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Poet Kayla Sargeson’s full-length debut 

In these poems, nothing is out of bounds

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The psychology of colors has been studied for centuries by the likes of Goethe, Jung and an army of marketers. With the longest wavelength, red is said to be the most physical of colors, raising pulses and stimulating “fight or flight” responses. It’s been described as stimulating, and lacking subtlety. And it works as a powerful theme in Kayla Sargeson’s debut full-length poetry collection, First Red (Main Street Rag).

Sargeson, a Western Pennsylvania native, is a graduate of Carlow University who earned her master-of-fine-arts degree in poetry from Columbia College Chicago. She’s a champion of Pittsburgh’s poetry scene, curating the MadFridays reading series and editing City Paper’s online feature “Chapter & Verse.” A poet of unblushing honesty, she pulls no punches over the book’s 75 pages, with work often centering on family dysfunction and frank discussions of sexuality.

In the rant-like “Dear World —,” her persona unfiltered, she writes, “If one more person says to me, ‘You’d be so much prettier / without all that makeup’ / I’ll scream. / I like frilly dresses and tough boots. / The name of my lipstick is Russian Red. / My lingerie matches. / I’m not afraid of sex.” Nothing is out of bounds, as those whom “I don’t forgive” get lined up in her sights, with some stanzas presented as dishes best served cold.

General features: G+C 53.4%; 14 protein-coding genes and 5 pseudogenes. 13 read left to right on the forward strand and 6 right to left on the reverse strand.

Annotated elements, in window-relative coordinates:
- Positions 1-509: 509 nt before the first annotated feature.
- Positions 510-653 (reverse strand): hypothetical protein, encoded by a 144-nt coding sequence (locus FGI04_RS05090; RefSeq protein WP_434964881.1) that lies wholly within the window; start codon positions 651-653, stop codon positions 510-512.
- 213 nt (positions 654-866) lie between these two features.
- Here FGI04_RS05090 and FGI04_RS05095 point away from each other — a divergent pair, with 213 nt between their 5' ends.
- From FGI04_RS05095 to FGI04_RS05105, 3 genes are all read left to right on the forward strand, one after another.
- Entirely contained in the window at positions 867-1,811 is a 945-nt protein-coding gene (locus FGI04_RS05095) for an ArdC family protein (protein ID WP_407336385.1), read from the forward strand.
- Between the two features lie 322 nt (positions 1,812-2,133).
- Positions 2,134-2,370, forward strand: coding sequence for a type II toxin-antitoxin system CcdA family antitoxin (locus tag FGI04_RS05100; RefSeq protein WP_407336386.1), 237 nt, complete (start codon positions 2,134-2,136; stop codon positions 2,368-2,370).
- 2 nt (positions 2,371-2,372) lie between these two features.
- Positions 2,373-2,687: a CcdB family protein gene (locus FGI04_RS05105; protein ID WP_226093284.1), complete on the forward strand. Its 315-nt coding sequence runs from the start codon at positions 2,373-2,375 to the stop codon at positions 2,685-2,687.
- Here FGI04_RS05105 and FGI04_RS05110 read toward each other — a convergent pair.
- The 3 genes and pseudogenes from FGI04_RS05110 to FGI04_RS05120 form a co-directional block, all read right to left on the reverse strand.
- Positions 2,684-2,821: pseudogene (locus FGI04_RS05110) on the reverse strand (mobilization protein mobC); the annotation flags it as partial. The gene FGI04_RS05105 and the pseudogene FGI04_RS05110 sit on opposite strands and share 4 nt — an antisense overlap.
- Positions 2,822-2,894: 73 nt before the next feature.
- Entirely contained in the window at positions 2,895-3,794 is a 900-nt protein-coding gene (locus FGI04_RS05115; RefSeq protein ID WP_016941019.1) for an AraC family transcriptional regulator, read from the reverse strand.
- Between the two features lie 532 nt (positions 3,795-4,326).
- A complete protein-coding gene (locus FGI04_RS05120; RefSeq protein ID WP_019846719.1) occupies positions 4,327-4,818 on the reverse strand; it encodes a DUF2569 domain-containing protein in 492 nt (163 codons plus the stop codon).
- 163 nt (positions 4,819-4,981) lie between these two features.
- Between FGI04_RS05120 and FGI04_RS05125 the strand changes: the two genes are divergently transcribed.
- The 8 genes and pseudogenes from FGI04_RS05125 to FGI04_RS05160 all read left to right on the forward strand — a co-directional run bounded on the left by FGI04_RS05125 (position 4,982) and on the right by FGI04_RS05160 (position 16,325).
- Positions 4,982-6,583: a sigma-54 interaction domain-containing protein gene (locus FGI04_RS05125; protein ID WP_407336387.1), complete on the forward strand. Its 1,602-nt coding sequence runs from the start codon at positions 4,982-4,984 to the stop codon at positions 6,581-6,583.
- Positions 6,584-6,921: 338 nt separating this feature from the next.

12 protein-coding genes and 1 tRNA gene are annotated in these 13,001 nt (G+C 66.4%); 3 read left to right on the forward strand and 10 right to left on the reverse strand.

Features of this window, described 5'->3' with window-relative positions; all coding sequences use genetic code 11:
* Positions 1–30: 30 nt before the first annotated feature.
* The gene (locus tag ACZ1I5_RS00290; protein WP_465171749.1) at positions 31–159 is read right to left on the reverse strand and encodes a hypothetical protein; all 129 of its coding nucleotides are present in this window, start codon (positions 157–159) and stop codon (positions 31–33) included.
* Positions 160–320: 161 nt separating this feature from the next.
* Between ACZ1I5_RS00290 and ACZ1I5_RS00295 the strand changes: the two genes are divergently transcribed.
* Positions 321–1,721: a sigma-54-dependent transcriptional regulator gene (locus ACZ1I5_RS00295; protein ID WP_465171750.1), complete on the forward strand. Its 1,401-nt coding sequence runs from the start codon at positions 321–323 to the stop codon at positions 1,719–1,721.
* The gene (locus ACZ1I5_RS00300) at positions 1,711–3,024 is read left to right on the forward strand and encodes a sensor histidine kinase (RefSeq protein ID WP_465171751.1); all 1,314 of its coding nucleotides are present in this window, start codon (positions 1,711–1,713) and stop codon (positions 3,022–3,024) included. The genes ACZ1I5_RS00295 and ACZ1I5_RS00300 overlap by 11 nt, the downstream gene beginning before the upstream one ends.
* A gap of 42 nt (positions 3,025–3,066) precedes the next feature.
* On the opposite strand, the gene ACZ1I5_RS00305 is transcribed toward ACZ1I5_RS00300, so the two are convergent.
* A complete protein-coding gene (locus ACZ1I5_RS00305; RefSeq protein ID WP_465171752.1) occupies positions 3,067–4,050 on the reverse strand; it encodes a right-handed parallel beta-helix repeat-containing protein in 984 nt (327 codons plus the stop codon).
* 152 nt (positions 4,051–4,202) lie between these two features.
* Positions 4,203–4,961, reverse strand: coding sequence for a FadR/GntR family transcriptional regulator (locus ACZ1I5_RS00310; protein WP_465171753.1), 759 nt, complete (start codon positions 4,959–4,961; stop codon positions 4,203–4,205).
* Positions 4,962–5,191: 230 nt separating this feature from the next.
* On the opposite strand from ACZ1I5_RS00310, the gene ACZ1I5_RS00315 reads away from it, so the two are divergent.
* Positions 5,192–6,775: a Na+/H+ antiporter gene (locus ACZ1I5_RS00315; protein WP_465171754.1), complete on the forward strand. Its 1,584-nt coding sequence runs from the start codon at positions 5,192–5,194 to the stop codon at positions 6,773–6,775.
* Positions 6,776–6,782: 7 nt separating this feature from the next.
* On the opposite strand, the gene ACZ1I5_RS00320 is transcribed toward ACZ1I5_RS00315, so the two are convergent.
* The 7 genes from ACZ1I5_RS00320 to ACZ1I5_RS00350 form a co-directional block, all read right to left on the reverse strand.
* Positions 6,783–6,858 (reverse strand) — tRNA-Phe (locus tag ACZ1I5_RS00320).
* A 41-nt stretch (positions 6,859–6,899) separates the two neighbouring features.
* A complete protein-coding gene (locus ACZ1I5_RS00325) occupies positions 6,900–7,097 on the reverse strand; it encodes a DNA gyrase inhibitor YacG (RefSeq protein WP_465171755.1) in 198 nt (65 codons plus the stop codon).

The color motif continues in the title poem, which opens on the speaker watching soap operas with her grandmother, commenting that “all the ‘bad’ women wore red lipstick / and I loved them.” Sargeson picks up this thread when her speaker describes time with her mother “at four-years old, playing at her vanity table / I was hungry for red — / Spanish Red, another Estee Lauder, / red like my mother’s ’94 Sunfire …” The poem ends with a tutorial on applying lipstick that effectively points to how behavior can be learned and modeled.

Perhaps the most well-crafted poem in a collection where candor reigns is the playful “My Father as the Crazy Horse Gentleman’s Club.” There, Sargeson writes, “My father was the Karma Chameleon / in white suits, long flowing hair. He came and went, / came and went. His love was easy but not free — / … He would break your heart.” The extended simile works for its gritty artfulness even as First Red reads like a kind of truth not meant for the timid.

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